202-T&C-12 - 1 Econ 202 Terms and Concepts 12 TRADE...

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Econ 202: Terms and Concepts 12: TRADE, CURRENCY and the BALANCE OF PAYMENTS In trade, a country is paid for its exports in its domestic currency. This means that an importer must first buy the currency of a country and then use the currency to buy the goods of that country. Domestic Price of Foreign Good = Foreign Price of Foreign Good x Domestic Price of Foreign Currency This necessitates a system for determining how much of a foreign currency a unit of domestic currency will buy. That is called an exchange rate system exchange rate - the unit price of a currency quoted in some other currency. The direction of the exchange rate must be stated, for example, the exchange rate between US dollars and Canadian dollars (USD/CAD) was 0.89 on November 16, 2014. This means that one Canadian Dollar costs 0.89 US dollars. The currency stated in the denominator is the currency whose unit equals 1, and the currency stated in the denominators is the currency being used to buy one unit of the currency in the denominator. The numerator shows the cost of one unit of 'foreign' currency. Because currency can be exchanged in either direction, USD/CAD and CAD/USD are reciprocals of each other. If one Canadian dollar costs US$0.89, the one US dollar costs 1÷ 0.89, or CA$1.123. The bank that performs the currency exchange keeps a 'wedge' as its fee, so the two exchange rates as quoted will not be perfect reciprocals. But we will ignore that transaction fee in our calculations to keep things simple. When we think of this in terms of real goods and services, the meaning of the exchange rate quote above is that something which cost CA$1.00 in Canada would only cost US$0.89 in the United States. ARBITRAGE arbitrage - is the practice of buying and selling currencies. A person who does this is called an arbitrageur. Most large banks will have an arbitrage department, not only for providing foreign currency to their customers but also for managing any foreign currency assets on their own balance sheet. We saw in the last unit that small changes in a bank balance sheet can have large consequences for a bank because their Equity positions are so small relative to their Liabilities. For banks that do business in multiple countries, managing currency reserves is an important function so that the bank does not lose asset value on fluctuating exchange rates. TYPES OF EXCHANGE RATE SYSTEM There are two basic types of exchange rate systems: fixed exchange - under a fixed exchange, the quantity of each currency issued is set as a multiple of some reserve standard , typically gold or silver, which has a highly inelastic supply. The reserve multiple of various trading partners then automatically determines the exchange rates between their currencies. Example, if the US and Germany were both on a gold standard , and the US issued $30 per troy ounce of gold and Germany issued 40 DM per troy ounce of gold, the the exchange rate between the dollar and the Deutschemark would be 3/4 (0.75) dollars per Deutschemark, and 4/3 (1.33) 1 1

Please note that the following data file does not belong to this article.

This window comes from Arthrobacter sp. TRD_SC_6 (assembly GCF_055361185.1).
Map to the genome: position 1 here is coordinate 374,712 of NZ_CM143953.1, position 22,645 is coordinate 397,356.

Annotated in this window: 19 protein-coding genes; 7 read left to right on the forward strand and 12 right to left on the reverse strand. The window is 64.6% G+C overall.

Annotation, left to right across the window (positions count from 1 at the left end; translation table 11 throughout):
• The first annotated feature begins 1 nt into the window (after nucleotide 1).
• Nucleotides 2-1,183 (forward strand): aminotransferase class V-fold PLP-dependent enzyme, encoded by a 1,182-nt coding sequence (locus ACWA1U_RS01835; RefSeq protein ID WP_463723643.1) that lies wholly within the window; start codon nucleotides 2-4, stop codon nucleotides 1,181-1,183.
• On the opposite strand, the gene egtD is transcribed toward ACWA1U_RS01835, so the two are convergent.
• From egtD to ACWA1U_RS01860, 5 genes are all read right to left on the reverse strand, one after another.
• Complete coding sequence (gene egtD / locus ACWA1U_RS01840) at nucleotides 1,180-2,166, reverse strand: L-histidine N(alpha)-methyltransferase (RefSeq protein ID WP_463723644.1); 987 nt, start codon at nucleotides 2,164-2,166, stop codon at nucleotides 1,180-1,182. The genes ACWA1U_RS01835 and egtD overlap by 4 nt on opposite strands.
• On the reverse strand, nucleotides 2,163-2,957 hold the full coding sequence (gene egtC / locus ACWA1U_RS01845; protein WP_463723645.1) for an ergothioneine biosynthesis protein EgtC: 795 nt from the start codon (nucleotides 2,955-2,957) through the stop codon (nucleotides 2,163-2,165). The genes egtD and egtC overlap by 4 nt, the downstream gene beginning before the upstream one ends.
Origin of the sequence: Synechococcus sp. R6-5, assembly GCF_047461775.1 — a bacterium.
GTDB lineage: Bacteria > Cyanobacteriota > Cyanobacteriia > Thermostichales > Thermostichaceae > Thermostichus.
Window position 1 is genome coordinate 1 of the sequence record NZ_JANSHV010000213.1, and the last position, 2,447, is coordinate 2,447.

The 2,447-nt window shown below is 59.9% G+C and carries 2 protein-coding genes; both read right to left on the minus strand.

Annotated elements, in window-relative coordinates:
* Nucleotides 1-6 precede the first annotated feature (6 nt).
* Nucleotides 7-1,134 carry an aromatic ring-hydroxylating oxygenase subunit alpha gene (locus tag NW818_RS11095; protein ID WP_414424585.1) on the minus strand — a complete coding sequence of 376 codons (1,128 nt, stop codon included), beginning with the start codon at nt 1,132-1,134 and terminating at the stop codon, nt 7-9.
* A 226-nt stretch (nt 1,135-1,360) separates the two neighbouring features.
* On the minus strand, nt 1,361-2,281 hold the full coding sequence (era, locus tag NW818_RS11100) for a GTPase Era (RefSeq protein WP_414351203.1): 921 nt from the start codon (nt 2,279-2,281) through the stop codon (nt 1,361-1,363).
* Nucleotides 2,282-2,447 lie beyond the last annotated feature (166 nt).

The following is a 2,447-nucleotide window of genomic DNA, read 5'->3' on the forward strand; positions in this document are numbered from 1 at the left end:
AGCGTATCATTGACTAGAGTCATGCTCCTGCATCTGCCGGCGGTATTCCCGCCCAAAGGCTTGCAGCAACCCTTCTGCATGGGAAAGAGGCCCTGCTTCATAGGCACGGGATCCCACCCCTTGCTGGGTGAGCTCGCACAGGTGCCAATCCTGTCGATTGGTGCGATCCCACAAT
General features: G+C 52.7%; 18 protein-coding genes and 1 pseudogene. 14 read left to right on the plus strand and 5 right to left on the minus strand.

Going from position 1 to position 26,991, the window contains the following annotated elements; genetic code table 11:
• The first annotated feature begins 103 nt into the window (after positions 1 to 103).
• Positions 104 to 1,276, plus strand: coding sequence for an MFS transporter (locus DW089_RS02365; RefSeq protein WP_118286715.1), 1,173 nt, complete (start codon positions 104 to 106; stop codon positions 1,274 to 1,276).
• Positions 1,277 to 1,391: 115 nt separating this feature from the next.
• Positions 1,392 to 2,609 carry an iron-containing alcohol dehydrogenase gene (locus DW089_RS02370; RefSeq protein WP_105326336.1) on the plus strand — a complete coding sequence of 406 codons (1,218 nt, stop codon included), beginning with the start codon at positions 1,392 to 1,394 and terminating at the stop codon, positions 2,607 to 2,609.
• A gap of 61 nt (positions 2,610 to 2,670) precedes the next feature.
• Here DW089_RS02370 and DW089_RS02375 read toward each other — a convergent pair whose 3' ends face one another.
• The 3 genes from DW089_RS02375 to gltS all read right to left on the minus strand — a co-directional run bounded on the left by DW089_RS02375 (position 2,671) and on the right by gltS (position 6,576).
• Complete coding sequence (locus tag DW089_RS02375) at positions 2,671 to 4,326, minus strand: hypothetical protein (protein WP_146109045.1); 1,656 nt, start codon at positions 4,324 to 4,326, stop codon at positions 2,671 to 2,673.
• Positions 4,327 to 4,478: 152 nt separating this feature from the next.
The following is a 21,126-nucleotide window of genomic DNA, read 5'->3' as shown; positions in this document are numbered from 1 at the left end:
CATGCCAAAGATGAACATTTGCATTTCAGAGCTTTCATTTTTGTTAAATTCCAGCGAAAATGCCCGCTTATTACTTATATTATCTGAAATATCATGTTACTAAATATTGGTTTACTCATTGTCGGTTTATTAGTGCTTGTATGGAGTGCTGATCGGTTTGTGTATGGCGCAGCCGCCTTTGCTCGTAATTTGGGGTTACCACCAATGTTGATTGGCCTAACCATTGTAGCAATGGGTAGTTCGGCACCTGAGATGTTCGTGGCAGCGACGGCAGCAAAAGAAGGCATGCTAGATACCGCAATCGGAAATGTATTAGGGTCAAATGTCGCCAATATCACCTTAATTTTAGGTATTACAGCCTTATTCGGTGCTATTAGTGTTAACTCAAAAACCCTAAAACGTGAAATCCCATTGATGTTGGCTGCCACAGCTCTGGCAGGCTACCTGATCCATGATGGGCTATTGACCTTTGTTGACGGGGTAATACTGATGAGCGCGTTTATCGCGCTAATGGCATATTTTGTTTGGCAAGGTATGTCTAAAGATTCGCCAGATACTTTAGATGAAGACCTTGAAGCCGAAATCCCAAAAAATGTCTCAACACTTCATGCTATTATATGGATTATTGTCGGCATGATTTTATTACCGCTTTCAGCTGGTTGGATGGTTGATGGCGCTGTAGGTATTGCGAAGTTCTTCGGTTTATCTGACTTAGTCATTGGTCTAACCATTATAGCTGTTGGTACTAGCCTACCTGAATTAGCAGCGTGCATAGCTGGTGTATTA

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Deutschemarks per dollar. In order to change the exchange rate between these two currencies, one or the
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